They had come to see Katie Duke: a 40-year-old, 5-foot-tall troublemaker in black and mocha suede Jordans who emerged from the pandemic as a nursing celebrity. Duke is a nurse practitioner (NP), content creator and health-care advocate who hosts a society and culture podcast titled “Bad Decisions.” She’s also an Instagram influencer who promotes lifestyle brands to her 143,000 followers. But her 90-minute show — “Bad Decisions: A Night of Healthcare, Comedy and Catharsis” — was her first experience with stand-up. If it went well, a booking agency had promised her a national tour.
When Duke took the stage, she explained that she’d initially balked at the idea of stand-up. “Are you out of your godd—ed mind?” she recalled asking her manager. “Or are you just trying to get me canceled and DNR’d from every f—ing employer in the country?”
Behind their masks, the audience broke into laughter. Duke continued, “Tonight is about some fun, it’s all about some pretty offensive digs at the health-care system, our government and our health-care leadership.” She made an off-color joke about hospital administrators. “Am I going too low?” she asked.
“Go lower!” somebody shouted.
Duke grew serious. “I want you to have a more defined sense of your f—ing worth, and a greater confidence in your voice,” she said. “Because when a lot of voices are stronger together, s— starts to stir. … I’m a pretty good NP, but I’m even better at stirring s—.”
Duke has been pushing back on expectations about what a nurse is and how she (it’s almost always a she) should act for nearly a decade. Among them, she told me later that week: Nurses should work in hospitals; nurses are merely support staff for doctors; nursing isn’t creative or entrepreneurial; nurses are tireless and have endless reserves of patience; nurses keep their discontent to themselves.
Since the start of the pandemic, nurses have taken to social media in large numbers to share their experiences and vent. The corner of the internet known as “NurseTok” is full of truth-telling: about the experience of working with incredibly sick — and sometimes dying — patients day after day. But also about the frustrations of working a demanding service job. In December, four nurses at Emory University Hospital Midtown in Atlanta were fired for making a viral TikTok video that mocked maternity patients and their families. A statement from the hospital suggested that their lack of empathy was unforgivable.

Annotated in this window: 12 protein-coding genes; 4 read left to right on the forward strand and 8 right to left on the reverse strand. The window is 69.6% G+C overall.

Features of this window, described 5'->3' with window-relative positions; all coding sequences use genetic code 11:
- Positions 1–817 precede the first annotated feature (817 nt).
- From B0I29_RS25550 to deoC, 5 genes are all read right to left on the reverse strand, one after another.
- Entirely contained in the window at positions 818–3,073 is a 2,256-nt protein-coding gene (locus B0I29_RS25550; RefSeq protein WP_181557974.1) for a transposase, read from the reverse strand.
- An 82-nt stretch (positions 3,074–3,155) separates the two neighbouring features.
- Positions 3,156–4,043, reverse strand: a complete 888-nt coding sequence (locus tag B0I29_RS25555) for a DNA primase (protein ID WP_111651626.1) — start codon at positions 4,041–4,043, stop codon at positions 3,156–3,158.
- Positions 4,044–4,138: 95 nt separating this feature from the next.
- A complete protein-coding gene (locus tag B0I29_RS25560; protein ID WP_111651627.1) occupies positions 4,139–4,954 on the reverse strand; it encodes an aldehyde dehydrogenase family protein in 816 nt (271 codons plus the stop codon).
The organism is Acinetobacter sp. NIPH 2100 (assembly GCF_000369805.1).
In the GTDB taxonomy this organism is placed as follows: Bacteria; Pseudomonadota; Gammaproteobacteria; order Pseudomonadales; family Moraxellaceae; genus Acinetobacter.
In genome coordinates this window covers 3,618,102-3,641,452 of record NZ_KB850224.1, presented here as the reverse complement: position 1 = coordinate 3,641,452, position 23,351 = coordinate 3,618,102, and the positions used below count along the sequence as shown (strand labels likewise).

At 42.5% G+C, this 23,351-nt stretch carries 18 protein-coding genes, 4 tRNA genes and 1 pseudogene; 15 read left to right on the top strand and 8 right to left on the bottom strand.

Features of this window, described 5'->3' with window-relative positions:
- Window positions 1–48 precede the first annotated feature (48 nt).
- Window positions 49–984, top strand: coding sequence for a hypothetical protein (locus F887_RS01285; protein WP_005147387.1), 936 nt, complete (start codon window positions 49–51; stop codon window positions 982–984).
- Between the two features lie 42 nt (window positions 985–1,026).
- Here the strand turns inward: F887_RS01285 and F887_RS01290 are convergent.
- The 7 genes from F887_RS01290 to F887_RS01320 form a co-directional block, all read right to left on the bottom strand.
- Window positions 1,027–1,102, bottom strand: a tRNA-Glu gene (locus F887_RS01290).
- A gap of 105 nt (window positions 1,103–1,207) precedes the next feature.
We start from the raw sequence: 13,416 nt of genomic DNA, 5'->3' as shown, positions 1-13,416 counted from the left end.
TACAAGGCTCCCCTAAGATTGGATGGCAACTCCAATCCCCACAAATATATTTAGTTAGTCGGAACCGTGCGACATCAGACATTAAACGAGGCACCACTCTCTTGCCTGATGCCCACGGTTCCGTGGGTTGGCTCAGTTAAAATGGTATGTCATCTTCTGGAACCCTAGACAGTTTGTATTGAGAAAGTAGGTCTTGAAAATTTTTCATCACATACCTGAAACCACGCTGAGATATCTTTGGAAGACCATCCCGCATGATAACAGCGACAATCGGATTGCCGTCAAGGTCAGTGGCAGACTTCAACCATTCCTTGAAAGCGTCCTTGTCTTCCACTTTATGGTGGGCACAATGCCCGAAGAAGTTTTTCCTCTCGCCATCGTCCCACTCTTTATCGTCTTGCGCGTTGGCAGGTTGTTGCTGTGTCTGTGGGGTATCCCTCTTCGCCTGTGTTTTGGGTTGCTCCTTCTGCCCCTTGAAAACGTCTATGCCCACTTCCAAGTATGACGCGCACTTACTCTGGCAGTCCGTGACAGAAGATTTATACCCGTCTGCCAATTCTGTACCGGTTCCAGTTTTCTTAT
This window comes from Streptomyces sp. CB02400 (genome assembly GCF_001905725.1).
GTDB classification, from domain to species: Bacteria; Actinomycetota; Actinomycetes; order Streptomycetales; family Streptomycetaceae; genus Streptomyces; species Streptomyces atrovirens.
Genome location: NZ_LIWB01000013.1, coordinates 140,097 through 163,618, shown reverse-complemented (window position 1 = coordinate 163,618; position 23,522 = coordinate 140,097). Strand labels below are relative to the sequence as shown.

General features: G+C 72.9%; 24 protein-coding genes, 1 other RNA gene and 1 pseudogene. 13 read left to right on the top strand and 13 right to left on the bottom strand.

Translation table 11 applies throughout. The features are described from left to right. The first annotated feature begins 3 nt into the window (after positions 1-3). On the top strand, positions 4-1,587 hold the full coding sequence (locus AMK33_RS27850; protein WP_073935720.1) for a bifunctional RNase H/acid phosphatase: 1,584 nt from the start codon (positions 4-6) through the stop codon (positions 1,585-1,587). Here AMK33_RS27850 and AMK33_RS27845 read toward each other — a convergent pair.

Nurses don’t dispute that patients deserve compassion and respect, but many feel that their roles are misunderstood and their expertise undervalued; as Duke repeatedly told me, people don’t respect nurses like they do doctors. As a result, nurses are leaving hospitals in droves. And they’re establishing new careers, not just in health care but as creatives and entrepreneurs. Successful influencers such as Duke are leading the way, providing empathy, mentorship and a license to speak out. It’s a tricky balance. Duke wants — and needs — to work as a nurse to stay relevant. But her hospital employers don’t love the movement she’s aiding, that’s encouraging nurses to criticize working conditions and culture or to leave bedside work entirely. Hospitals were chronically understaffed before the coronavirus pandemic, and the shortfalls have only worsened. America desperately needs more health-care providers but not necessarily the wellness entrepreneurs and career consultants that many departing nurses have become.
But why should nurses be held to a different standard than other workers pivoting during the Great Resignation? Duke argues that nurses are especially fed up and burned out. And yet, as caretakers, nobody expects them to put their physical and emotional well-being first. But that’s starting to change. Once a lone voice, Duke is now a representative one.